HIMSS 2016: How to be a Public Relations Pro
The countdown has arrived. As the post-holidays haze melds into the pre-HIMSS panic, companies around the country are getting ready for the biggest health IT show of the year. At the same time, PR pros are preparing their pitches, and healthcare reporters are steeling themselves in anticipation of the onslaught.
“Our emails for HIMSS briefings look like a Twitter feed. There are so many pitches, so many emails that they just go in a flash and eventually all blend together.”
– Shaun Sutner, TechTarget
To prepare for HIMSS 2016, the ReviveHealth media team interviewed our closest healthcare reporter friends about their HIMSS hopes and fears. The response was overwhelming, and in this blog, we reveal (almost) all.
Prepare for horror stories and pet peeves that will get your email address blocked by reporters forever. We’ve also thrown in a few best practices learned from these conversations and from our years of executing successful HIMSS campaigns.
Biggest Pet Peeves
Oh, the list was long! When we consolidated all the responses, a few egregious commonalities stood out.
- Generic pitches that aren’t customized to the reporter’s personal interests or the focus area of the publication
- Use of ridiculous jargon and words like “HIMSSanity” (also – make sure you know how to actually spell the HIMSS acronym! #downwithHIMMS)
- Claims that you are “the leading vendor”
- Receiving phone calls instead of succinct, data-driven emails
- Last-minute pitches in the final two weeks before the event
“Out of the 100 pitches I get a day, at least 30 have font that was copied or pasted, my name misspelled, or obvious template sections that still contain items such as [insert PR person name here]. Those get deleted immediately, without reading. If the person asking for free PR to tens of thousands of people is that lazy and sloppy, I have to assume their client isn’t much better.”
– Nicole Fisher, Forbes
“If you pitch me something related to hospitals, it shows you haven’t done your homework (and in some cases makes me less inclined to open future emails from you). I hit the “delete” button without remorse.”
– Jenn Dennard, HIStalk
Best Types of Meetings
You’d better offer a C-suite executive and a customer/client for the on-site interview, or you’re out. In addition, other best practices for HIMSS interviews include:
- Interviews where in-depth data or research will be revealed
- Meetings focused around unique perspectives or trends
- Access to researchers or other experts – anyone but a marketing or sales person!
“I only do interviews with CEOs or Chief Medical Officers or occasionally other C-suite people. I won’t do interviews with marketing people – although I love them to pieces.”
– Patricia Salber, The Doctor Weighs In
Preferred Data to Receive in Advance
We found a lot of variation here, so it’s important to already know the reporters you’re pitching. Whereas one reporter said he’d delete your email if it doesn’t have a case study included, another reporter said he only looks at pitches that go deep into a spokesperson’s background and expertise.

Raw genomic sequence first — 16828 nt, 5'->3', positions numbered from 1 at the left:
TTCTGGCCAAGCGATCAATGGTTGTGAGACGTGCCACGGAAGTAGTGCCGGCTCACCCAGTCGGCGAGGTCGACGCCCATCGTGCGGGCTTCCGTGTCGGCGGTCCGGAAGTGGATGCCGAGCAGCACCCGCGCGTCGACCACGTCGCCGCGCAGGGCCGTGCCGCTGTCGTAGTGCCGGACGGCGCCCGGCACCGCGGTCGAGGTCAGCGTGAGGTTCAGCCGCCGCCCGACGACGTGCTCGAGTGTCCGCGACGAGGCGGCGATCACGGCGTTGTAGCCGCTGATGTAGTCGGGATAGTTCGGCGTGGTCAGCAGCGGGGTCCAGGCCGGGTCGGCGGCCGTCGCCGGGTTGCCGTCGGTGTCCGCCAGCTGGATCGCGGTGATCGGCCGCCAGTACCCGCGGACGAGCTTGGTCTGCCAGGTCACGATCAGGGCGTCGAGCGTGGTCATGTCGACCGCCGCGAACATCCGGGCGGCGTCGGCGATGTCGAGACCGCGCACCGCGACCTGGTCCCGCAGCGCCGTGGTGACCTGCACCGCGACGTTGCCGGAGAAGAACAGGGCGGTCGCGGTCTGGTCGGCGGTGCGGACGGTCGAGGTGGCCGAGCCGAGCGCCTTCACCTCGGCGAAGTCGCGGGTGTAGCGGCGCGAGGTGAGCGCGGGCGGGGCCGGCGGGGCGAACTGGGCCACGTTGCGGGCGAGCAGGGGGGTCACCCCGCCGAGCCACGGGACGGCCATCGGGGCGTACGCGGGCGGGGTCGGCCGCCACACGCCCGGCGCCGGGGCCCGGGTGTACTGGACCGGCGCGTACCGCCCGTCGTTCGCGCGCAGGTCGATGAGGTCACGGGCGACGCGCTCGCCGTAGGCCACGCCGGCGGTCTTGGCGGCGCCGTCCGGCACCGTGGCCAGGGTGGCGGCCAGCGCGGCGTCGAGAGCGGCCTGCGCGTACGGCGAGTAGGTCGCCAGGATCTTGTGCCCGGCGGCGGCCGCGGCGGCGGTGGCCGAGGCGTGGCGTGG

Either way, come prepared with the following suite of materials, but customization is king based on each reporter’s expectation:
- Information on clients and case studies
- Hard data, numbers, and facts about why you matter
- A press kit that includes company and spokespeople backgrounders
“‘We put big data in a cloud for population health’ is not helpful to anyone. How many lives can be saved? What were the cost savings in 2014? And 2015? Growth metrics? Who are your clients and how exactly did they use your product?”
– Nicole Fisher, Forbes
Interesting News Worth Covering
The days of HIMSS reporters covering small product announcements and corporate news are over. Ditch that press release about your upgrade to version 1.2.56, and instead focus on:
- Clinical stories and advancements that tie to real results
- Unexpected perspectives and new trends (no more population health!)
- Large vendor developments, such as mergers and acquisitions
“In general, companies sharing an undeveloped vision at HIMSS are less interesting than the ones who have been running around the block all year, establishing their identity.”
– Gus Iversen, DOTmed HealthCare Business News
Of course, we had to ask our media friends about their biggest horror stories. There was shocking consistency across these – reporters are constantly promised access to CEOs and customers, then given a last-minute bait-and-switch to meet with a marketing person.
DO. NOT. DO. THAT.
Seriously. Don’t. If you can’t guarantee that a reporter will meet with the person you promise, don’t make the pitch. And PR agencies, don’t be afraid to stand up to your clients and defend your HIMSS expertise. Our role is as strategists and counselors, and we need to educate our peers and clients on what works, and what gets you blacklisted.
Need more intel? Check out our 2015 HIMSS recap blog, with six communications takeaways to consider for 2016.